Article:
B is for Blazer. The blazer is a fashion classic. Borrowed from menswear, the blazer (with a woman's cut, of course) is very flattering and "finishes" an outfit. You can wear your Black Pants (another B essential), a T shirt, and the blazer will make the outfit. Blazers can be made from cotton or linen and unlined for the hottest months, or they can be wool and lined - and even underlined - for more warmth. Pick up any pattern catalogue or BWOF magazine, and you will find a host of blazer options. The traditional blazer is longer in length, but in today's fashion world, there is everything from very cropped to below the seat. Pick the style that works best on your body type.
Wikipedia has this to say about blazers:
A blazer is a type of jacket, often double-breasted, and sometimes single-breasted, worn as smart casual clothing. The term blazer is also sometimes used as a synonym for boating jacket or sports jacket, though in fact it is neither. A blazer resembles a suit jacket, except that it has a more casual cut, and features as patch pockets with no flaps and metal buttons. A blazer's cloth is usually durable, because it was designed as a sporting jacket. They often form part of the uniform of bodies such as airlines, schools, and yachting or rowing clubs.The blazer began as a jacket worn in boat clubs, for rowing, and was brightly coloured, often striped, with contrasting piping, and single breasted; it was essentially an early sports jacket. At that time, the double breasted, navy blue jacket was known as a reefer jacket. Eventually, as the original blazer became less common, the term come to be applied to the naval version, which gained its modern metal buttons. It is still sometimes called the reefer jacket, and is worn in its original form by some yachting clubs.
Although this definition refers to a man's blazer, that is, after all, where we women got the blazer in the first place!
Textile Studios' Florence Jacket is a good example of a feminine version of the blazer sans the pockets and brass buttons, although either would be easy to add. Silhouettes 1500 is another example of a more traditionally styled blazer, whereas Vogue 8333 has more of a 40's flair, and Simplicity 4273 offers one with princess seams.
B is for BLACK PANTS - almost every woman needs a pair, if not multiple pairs of black pants. There are literally thousands of pants patterns out there, so find one that fits you well, and STICK WITH IT. It is easy enough to change a pocket detail, leg width, etc. But the important thing is to get a pattern that you make fit you perfectly, and use that as a basis for all other pants you make. (I'm still working on this myself - but after all the trial and error, I am determined to get the fit right and then make that my TNT.) This time of year, I'm realizing that I need pants - and I'll need them in a hurry. It is in the high eighties today, but won't be next week. I'll be needing some pants - er, some BLACK pants to be sure! Black pants can be made from a variety of fabrics depending on the look you want. Fuller cut pants look best in drapey materials. RPL , triacetate, and polyester pants are great choices if you need workhorse-pants in your wardrobe that can be thrown in the washer and dryer. Wool pants are very durable and the fabric is easy to work with. As a rule, wool pants should be drycleaned, but if you pretreat your fabric carefully, you may be able to wash them, but probably would want to dry flat or hang to dry. One alternative to lining pants is to make a washable pants liner. The FSG pants pattern comes with a pants liner, but you can also use a pajama pants pattern for a liner. You may need to cut out some of the fullness. An advantage to the pants liner is that it can be washed over and over and the pants will only have to be cleaned about half as often as lined pants. Cotton and linen are great choices for summer pants and can be lined or unlined.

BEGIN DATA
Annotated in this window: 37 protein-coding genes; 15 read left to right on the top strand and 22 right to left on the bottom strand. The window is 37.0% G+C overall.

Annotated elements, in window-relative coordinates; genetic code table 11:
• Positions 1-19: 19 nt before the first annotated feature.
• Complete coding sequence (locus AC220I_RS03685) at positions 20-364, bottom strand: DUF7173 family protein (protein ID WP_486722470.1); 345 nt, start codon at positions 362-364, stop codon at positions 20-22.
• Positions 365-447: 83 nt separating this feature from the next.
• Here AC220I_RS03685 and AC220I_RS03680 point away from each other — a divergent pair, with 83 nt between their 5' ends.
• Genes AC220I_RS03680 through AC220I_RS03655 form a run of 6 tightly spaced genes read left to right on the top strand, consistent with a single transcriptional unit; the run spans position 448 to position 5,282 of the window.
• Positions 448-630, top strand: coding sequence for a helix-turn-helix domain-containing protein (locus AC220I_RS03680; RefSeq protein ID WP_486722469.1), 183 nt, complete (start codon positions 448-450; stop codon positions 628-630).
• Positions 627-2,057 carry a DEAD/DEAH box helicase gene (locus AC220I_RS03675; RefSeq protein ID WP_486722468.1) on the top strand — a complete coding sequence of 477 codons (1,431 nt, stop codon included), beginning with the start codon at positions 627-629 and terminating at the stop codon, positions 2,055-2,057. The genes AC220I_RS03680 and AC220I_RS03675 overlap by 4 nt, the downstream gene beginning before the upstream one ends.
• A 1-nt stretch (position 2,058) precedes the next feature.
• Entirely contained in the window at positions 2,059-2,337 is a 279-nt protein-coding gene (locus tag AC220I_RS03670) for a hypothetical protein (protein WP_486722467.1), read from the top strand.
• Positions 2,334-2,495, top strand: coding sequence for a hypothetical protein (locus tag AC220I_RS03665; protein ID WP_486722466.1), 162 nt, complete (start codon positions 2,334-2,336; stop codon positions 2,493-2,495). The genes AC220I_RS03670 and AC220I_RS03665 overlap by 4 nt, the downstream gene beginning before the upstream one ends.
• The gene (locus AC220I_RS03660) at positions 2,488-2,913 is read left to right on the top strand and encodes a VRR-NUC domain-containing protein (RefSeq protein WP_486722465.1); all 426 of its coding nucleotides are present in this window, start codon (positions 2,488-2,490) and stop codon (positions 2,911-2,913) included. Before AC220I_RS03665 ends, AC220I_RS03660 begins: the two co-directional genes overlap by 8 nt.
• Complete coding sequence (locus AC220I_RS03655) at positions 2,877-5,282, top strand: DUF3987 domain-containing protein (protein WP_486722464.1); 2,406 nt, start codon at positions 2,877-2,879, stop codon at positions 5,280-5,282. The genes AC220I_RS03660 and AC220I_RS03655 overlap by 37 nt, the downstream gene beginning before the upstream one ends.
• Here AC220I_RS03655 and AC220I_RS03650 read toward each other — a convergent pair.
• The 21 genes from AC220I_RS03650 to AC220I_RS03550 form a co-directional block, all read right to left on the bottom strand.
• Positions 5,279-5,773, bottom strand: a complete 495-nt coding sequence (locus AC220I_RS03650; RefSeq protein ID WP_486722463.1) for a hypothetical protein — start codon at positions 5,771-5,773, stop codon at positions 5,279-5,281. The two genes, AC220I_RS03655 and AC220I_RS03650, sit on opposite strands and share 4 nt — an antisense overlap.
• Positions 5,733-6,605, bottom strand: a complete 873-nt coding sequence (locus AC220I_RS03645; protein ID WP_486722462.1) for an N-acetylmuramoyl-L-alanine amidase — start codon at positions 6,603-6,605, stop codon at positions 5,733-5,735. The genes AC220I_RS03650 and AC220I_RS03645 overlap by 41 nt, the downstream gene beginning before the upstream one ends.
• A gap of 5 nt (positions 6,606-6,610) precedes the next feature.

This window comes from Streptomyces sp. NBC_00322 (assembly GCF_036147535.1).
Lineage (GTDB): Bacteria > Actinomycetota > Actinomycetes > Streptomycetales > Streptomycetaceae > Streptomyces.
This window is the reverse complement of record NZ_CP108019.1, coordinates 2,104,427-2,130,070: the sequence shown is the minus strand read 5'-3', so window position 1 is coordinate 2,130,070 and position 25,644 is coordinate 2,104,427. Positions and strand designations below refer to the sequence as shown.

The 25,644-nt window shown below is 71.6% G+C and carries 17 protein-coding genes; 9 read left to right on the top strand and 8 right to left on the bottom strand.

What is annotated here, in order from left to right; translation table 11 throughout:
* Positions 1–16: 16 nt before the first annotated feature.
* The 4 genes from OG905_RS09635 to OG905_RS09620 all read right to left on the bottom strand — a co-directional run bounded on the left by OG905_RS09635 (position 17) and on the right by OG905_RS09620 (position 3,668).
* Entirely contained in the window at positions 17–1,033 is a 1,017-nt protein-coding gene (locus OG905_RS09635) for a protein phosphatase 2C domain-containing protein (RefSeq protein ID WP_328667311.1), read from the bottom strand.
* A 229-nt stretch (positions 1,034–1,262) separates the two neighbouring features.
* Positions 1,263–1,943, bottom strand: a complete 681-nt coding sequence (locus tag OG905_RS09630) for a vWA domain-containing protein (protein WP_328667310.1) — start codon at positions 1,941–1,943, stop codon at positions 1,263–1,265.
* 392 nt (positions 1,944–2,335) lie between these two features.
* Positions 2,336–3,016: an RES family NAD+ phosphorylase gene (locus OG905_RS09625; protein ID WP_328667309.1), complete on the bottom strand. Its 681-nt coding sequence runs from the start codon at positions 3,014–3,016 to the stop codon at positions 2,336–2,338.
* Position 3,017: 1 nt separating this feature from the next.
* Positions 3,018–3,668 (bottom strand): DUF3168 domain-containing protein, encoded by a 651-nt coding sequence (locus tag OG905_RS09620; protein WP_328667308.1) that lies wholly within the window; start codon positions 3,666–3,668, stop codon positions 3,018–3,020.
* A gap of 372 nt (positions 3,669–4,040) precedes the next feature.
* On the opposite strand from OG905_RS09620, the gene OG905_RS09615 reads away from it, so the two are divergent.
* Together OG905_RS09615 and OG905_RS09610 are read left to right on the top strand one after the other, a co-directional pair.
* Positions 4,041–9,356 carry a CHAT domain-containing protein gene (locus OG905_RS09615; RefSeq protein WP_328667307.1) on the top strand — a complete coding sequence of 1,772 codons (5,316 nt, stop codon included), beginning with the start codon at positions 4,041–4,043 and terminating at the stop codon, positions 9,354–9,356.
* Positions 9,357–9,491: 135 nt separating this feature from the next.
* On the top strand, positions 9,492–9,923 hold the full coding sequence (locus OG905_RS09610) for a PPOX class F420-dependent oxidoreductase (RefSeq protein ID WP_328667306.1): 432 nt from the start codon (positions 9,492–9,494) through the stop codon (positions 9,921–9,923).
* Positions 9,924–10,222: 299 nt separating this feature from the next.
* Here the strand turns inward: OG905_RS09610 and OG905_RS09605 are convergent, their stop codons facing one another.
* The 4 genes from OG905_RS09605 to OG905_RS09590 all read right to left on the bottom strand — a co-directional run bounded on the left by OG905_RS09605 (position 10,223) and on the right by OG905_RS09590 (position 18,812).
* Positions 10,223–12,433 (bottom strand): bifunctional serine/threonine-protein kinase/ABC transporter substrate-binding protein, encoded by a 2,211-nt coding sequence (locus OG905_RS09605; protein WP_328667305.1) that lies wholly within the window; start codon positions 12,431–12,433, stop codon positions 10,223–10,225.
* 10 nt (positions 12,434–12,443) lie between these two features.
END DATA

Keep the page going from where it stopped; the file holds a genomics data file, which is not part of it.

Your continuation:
B is also for BIAS CUT SKIRT and I think this is the next thing on my list. I chose McCalls 4258 for a couple of reasons. First of all, it was the 99 cents sale at JoAnns. This skirt has a narrower version (shown at left) and a fuller version. Both versions come with a zipper and with or without a waist band. I will be needing some long skirts when I go to Uganda in April, so I want to make a few now. Also, a long skirt is great for winter. It keeps your legs warm, looks good with flats, heels, or boots, and can be made from anything from chiffon to wool. Rayon and cotton are good choices for hot weather, where as moleskin, wool, and velour are great in the winter. You can usually tell if a pattern is cut on the bias because the catalogue almost always will show at least one view with a bias plaid or stripe. Bias cut skirts hang more nicely and move with you gently. The seem more feminine and flattering to the figure. Remember when working with bias garments, to let them hang at least overnight before hemming, as they will stretch. It is also a good idea to interface the zipper area (if there is one) to keep it from drooping.
And, of course, B is for BLOGS. How would we keep up with what everyone else is doing if we didn't have our blogs??
So, I would love to hear your thoughts on Blazers and Bias cut garments. I know there is a real art to working with bias cut blouses and dresses, but a skirt is not as difficult, and well worth it. So, what are your experiences with bias cut garments or blazers? And what would you suggest for those who may not yet have taken the "pants plunge", but would like to try?